Los Alamos Hilltopper And Second Lieutenant Kyle Partin Returns Home An Air Force Pilot

Second Lieutenant Kyle Partin of Los Alamos standing in front of a T-1. Courtesy photo
T-6. Courtesy photo
Los Alamos
He started as a Chamisa Cheetah, ended up a stellar NJROTC Hilltopper and now Second Lieutenant Kyle Partin returns home as a newly minted Air Force pilot.
Partin attended Texas Tech University as a mechanical engineering student and ROTC cadet. His schooling involved leadership training opportunities and developing skills needed for military life. While ROTC was a necessary experience in order to earn a commission, Partin developed as a leader, joining the Sabre Flight Drill Team (SFDT).
The training helped him develop a strong team mentality and stressed quiet and confident professionalism over a loud ego.
He came to active duty in January 2018, about two weeks after graduating college and was assigned to the 47 th Flying Training Wing at Laughlin AFB, Texas. Upon arrival, students begin in-processing and then travel to Initial Flight Training (IFT) in Pueblo, Colo. He learned the basics of flying from the ground up with intense academic sessions that cover everything from the physics of flying and weather, to sounding professional while talking on the radio.
The next phases of training include IFT training, undergraduate pilot training, ground simulator training and a single prop, aerobatic simulator. At one point the
students flew once or twice a day for five months. During the final phase, they learn to fly a jet and focus on daily Air Force flying. They undertake mission planning to places across the country, and working together to ensure safety and correct procedures while flying.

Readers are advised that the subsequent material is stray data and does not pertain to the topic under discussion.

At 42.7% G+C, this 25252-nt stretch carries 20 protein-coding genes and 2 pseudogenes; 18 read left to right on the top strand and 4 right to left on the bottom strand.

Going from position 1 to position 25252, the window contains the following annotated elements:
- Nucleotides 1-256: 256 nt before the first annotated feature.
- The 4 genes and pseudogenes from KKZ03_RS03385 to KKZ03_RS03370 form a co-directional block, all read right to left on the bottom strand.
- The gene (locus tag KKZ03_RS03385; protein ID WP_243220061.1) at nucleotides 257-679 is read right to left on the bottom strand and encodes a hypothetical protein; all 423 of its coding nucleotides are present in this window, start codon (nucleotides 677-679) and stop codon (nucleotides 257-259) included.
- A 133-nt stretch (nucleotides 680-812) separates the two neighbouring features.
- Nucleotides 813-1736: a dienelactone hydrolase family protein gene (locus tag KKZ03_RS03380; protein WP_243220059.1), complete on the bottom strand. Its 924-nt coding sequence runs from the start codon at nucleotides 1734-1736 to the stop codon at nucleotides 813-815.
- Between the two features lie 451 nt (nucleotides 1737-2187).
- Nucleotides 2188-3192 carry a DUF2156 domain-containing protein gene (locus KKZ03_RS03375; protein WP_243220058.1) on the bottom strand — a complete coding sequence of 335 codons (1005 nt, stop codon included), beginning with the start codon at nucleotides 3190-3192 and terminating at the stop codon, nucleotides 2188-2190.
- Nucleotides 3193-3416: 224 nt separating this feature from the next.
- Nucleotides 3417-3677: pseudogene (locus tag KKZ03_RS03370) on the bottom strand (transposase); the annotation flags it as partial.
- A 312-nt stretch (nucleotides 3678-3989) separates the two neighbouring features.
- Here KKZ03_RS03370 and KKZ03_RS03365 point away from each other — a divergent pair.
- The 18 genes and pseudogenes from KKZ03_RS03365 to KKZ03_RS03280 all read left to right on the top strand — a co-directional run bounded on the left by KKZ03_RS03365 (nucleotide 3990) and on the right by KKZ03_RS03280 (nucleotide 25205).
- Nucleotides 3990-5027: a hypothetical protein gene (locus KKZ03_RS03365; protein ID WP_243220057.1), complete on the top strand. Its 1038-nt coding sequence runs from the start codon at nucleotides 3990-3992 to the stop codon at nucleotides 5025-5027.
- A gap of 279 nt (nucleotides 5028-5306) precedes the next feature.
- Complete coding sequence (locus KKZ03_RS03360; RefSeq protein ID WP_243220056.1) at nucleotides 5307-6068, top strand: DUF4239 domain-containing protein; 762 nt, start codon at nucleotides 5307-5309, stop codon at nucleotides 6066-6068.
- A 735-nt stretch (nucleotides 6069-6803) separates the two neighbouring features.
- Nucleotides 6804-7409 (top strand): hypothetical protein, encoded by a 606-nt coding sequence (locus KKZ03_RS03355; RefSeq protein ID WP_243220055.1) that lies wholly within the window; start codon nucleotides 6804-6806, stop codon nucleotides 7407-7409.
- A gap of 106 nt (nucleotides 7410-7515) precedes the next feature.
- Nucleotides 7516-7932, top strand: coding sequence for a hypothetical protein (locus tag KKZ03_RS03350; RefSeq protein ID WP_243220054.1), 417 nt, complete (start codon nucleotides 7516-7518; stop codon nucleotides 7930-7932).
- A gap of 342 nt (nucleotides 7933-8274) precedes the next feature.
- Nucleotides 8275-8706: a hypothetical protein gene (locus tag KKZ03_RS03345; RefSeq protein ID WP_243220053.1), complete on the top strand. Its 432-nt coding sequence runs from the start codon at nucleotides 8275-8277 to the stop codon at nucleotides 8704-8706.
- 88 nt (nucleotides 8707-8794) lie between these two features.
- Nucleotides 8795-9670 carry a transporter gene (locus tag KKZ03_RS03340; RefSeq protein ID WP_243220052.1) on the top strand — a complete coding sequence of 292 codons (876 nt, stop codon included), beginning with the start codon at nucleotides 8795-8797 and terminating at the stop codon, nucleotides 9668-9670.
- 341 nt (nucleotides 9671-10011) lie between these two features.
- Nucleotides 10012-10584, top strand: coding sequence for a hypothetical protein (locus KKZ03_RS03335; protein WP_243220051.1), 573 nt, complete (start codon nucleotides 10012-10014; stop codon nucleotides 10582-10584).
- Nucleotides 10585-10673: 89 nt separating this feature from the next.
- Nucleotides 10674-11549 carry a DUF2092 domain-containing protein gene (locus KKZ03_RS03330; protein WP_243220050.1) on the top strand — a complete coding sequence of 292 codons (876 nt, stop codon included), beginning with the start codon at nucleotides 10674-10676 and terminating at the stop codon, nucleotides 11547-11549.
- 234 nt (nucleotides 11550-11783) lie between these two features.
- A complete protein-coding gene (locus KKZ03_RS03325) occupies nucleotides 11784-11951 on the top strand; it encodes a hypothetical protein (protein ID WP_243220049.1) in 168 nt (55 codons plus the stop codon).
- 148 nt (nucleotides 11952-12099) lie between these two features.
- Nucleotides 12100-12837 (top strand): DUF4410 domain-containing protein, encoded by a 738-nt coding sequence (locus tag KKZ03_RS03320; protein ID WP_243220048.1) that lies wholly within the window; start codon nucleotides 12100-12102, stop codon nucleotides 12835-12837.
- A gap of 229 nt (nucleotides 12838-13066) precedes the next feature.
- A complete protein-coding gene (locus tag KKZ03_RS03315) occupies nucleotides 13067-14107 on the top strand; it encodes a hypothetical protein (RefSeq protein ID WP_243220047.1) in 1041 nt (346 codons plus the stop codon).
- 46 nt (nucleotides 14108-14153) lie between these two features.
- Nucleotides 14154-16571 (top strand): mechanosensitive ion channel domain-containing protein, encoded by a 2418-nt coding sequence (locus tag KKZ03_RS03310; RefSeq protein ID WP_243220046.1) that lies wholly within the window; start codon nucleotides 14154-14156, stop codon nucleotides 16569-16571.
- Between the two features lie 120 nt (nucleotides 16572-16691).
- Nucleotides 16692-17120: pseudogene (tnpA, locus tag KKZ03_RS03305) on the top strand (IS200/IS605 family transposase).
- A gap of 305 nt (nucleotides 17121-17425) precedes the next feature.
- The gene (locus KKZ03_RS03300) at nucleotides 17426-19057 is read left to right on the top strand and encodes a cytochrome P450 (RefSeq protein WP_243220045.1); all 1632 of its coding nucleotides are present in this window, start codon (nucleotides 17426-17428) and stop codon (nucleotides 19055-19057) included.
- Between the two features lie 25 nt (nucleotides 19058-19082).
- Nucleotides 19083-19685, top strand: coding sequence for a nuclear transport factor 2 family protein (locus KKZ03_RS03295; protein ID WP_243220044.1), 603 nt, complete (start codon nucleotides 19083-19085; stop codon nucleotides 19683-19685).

“It’s been over a year of non-stop training, long days, learning more than I could reasonably describe and I’m ready to see my class’ hard work pay off,” Partin said. “It’s going to be sad when all of us leave and go to different aircraft across the world, but I know that if the community here was this excellent, then the community I end up in next, will be equally as dependable and good-natured.”
Drop Night happens just prior to graduation, and means everyone turns out to learn where aircraft and base assignments will take them. The experience also means each student gets a good-natured roast from their peers and instructors before their assignment drops. Assignments are awarded based on availability and performance. According to Partin, the number one student in the class gets their top choice and the last student in the class, gets whatever is left. Pilot training is exceptionally competitive to get into, and a strange balance of working together and being ranked against each other, but not overly competitive.
Partin said he loves flying and the community that surrounds him. While it is not easy, it’s an opportunity for anyone. So what does he recommend to those students in high school who may have been bitten with the idea?
“Work hard in high school, get good grades, play a team sport, be a nerd about something, but find something you like and learn everything about it,” Partin said. “I mean, everything. Memorize as much about it as you can, so that you can tell people way more about it than they want to know. Go to college, work hard and get good grades there, too, and join ROTC.”
Partin has been assigned to the 434th Flying Training Squadron as an instructor, specifically a FAIP (First Assignment Instructor Pilot). He will now attend Pilot Instructor Training (PIT), in San Antonio. His schooling will last approximately four months and qualify him in the T-6 and the skills needed to teach the training.
Partin is the proud son of Pastor Doug Partin and wife Marcie and brother to Lauren. Partin also is newly engaged with rumor of a wedding taking place in the mountains surrounding Los Alamos in the very near future.